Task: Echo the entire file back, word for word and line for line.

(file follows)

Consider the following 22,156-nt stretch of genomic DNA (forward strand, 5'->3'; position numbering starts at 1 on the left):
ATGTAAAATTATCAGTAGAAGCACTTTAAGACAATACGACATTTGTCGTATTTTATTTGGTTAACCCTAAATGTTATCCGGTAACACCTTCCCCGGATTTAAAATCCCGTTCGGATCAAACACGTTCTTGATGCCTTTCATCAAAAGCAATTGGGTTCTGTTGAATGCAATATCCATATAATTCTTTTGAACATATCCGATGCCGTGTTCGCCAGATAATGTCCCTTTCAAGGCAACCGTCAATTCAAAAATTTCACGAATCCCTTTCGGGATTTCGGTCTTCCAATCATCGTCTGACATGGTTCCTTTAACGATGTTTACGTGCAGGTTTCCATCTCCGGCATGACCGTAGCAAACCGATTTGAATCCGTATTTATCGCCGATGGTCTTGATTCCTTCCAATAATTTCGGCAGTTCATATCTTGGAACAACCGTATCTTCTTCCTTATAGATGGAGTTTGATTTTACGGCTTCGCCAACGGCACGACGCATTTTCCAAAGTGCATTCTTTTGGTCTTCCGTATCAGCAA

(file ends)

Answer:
Consider the following 22,156-nt stretch of genomic DNA (forward strand, 5'->3'; position numbering starts at 1 on the left):
ATGTAAAATTATCAGTAGAAGCACTTTAAGACAATACGACATTTGTCGTATTTTATTTGGTTAACCCTAAATGTTATCCGGTAACACCTTCCCCGGATTTAAAATCCCGTTCGGATCAAACACGTTCTTGATGCCTTTCATCAAAAGCAATTGGGTTCTGTTGAATGCAATATCCATATAATTCTTTTGAACATATCCGATGCCGTGTTCGCCAGATAATGTCCCTTTCAAGGCAACCGTCAATTCAAAAATTTCACGAATCCCTTTCGGGATTTCGGTCTTCCAATCATCGTCTGACATGGTTCCTTTAACGATGTTTACGTGCAGGTTTCCATCTCCGGCATGACCGTAGCAAACCGATTTGAATCCGTATTTATCGCCGATGGTCTTGATTCCTTCCAATAATTTCGGCAGTTCATATCTTGGAACAACCGTATCTTCTTCCTTATAGATGGAGTTTGATTTTACGGCTTCGCCAACGGCACGACGCATTTTCCAAAGTGCATTCTTTTGGTCTTCCGTATCAGCAA